Wastewater samples outside New York City suggest community spillover

Polio virus particles, computer illustration.

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According to state health officials, polio was found in wastewater samples taken from two counties outside of New York City indicating the virus was spreading in the community.

Wastewater samples taken from two different locations in Orange County during June and July tested positive for the virus, according to the New York State Department of Health.

The findings come after a Unvaccinated adults in Rockland County with polio, was paralyzed and was hospitalized last month. Polio was later found in Rockland County wastewater samples. Orange County’s neighbor Rockland County.

“These environmental findings – further demonstrating the potential for community spread – beyond the polio case identified in a Rockland County resident, underscore the urgency of every New York adult and child. Yorkers must be immunized against polio, especially those in the greater New York metropolitan area,” New York health officials said.

The polio strain caught by adults in Rockland County suggests that the chain of transmission did not begin in the United States. The strain the individual contracted is used in the oral polio vaccine, which contains a mild version of the virus that is still reproducible. This means that people who receive the oral vaccine can spread the virus to others.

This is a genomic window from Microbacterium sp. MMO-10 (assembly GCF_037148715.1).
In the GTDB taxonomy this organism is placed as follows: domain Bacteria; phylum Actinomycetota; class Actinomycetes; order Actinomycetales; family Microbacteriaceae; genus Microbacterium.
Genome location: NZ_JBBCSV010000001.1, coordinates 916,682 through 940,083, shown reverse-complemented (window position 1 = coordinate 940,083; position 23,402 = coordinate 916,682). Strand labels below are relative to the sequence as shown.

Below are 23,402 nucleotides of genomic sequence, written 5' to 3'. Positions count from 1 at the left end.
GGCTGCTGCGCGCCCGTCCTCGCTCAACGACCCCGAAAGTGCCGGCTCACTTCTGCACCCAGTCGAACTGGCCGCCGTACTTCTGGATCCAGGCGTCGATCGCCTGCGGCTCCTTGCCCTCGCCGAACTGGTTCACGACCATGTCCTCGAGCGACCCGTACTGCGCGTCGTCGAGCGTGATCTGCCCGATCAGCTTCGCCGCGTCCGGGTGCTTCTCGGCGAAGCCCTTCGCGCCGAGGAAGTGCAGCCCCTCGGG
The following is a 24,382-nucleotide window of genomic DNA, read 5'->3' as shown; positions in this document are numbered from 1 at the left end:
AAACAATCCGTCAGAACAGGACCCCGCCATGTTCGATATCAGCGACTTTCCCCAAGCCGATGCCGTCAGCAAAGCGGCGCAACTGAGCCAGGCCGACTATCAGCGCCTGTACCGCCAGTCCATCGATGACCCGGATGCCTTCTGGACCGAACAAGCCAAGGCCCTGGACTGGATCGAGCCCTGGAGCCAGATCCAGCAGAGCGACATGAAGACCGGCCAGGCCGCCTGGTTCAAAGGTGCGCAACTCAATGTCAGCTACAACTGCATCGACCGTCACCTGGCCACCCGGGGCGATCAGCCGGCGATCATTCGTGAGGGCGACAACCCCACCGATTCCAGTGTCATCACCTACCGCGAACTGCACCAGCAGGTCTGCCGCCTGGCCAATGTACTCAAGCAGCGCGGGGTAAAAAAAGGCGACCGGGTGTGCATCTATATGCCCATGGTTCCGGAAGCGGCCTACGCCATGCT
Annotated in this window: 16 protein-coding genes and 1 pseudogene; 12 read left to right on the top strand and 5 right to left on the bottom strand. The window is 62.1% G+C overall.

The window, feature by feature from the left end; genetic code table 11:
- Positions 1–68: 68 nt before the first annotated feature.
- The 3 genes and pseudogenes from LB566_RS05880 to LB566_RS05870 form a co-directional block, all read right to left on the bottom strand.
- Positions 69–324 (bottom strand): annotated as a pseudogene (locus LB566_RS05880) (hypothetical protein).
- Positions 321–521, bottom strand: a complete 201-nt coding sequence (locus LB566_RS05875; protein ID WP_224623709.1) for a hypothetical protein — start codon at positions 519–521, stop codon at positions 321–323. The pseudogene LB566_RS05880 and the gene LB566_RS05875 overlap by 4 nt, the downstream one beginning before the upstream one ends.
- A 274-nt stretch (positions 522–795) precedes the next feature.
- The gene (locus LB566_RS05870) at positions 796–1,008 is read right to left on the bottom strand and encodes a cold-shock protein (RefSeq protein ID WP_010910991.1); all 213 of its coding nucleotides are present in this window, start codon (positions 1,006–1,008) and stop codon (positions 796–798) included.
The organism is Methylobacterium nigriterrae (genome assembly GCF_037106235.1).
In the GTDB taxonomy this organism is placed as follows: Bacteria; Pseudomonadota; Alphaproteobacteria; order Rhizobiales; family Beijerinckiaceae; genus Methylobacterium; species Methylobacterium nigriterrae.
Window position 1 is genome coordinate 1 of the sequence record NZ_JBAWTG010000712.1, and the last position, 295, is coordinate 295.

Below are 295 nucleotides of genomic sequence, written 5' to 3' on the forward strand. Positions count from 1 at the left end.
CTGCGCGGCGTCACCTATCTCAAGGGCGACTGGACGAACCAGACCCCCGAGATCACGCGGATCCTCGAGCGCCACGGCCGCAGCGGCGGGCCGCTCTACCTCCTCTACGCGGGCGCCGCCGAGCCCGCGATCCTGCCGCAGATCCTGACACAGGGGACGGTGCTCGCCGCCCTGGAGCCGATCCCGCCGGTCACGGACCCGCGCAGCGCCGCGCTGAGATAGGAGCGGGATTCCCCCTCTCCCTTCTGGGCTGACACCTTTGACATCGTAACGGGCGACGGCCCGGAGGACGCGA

But the United States has not used an oral polio vaccine for more than 20 years. The United States uses an inactivated polio vaccine that is injected into the leg or arm. The vaccine uses a non-replicating strain of the virus, which means that the people who get it cannot infect others.

The New York polio case is genetically related to Rockland County wastewater samples as well as samples from the greater Jerusalem area in Israel and London in the United Kingdom. UK health authorities declare a national incident in June after they discovered polio in sewage samples in London.

“New Yorkers should be aware that this does not mean that the individual case identified in Rockland County, New York has a history of travel to Israel or the United Kingdom,” the New York state health department said.

No cases of polio have originated in the United States since 1979, and the country has been deemed polio-free since then, according to the Centers for Disease Control and Prevention. Polio caused widespread fear in the 1940s before there was a vaccine. According to the CDC, the virus disabled more than 35,000 people a year during that time.

But a successful vaccination campaign in the 1950s and 1960s dramatically reduced the number of infections. Polio cases are still reported in the US, but they have been linked to travelers who brought the virus into the country. The Rockland County case is the first time the United States has confirmed an infection since 2013. New York State last confirmed an infection in 1990.

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